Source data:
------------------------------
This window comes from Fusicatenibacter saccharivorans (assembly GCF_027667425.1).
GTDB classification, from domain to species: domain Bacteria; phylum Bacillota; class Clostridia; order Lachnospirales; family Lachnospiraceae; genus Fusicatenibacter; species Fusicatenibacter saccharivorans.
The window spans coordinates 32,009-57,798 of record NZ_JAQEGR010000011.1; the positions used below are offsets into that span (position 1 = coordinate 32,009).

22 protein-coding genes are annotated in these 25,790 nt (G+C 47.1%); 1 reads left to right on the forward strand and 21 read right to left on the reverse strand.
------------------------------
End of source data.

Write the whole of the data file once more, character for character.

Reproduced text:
This window comes from Fusicatenibacter saccharivorans (assembly GCF_027667425.1).
GTDB classification, from domain to species: domain Bacteria; phylum Bacillota; class Clostridia; order Lachnospirales; family Lachnospiraceae; genus Fusicatenibacter; species Fusicatenibacter saccharivorans.
The window spans coordinates 32,009-57,798 of record NZ_JAQEGR010000011.1; the positions used below are offsets into that span (position 1 = coordinate 32,009).

22 protein-coding genes are annotated in these 25,790 nt (G+C 47.1%); 1 reads left to right on the forward strand and 21 read right to left on the reverse strand.